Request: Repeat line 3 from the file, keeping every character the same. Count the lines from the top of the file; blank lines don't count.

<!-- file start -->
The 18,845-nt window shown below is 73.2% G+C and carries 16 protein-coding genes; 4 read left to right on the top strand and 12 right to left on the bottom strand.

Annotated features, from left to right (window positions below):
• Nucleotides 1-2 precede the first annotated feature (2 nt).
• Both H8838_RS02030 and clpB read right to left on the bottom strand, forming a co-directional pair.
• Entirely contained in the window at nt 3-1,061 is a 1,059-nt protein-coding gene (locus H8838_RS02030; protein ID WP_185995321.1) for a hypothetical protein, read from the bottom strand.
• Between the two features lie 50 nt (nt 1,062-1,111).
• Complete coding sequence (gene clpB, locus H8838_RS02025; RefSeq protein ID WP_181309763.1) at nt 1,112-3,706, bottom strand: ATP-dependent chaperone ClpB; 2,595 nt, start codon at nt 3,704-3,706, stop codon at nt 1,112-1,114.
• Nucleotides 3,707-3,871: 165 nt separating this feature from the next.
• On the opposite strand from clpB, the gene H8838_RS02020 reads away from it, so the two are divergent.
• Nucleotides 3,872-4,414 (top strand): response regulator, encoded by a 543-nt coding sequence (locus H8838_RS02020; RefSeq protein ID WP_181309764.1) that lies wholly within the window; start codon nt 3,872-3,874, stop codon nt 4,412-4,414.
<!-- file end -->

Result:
• Nucleotides 1-2 precede the first annotated feature (2 nt).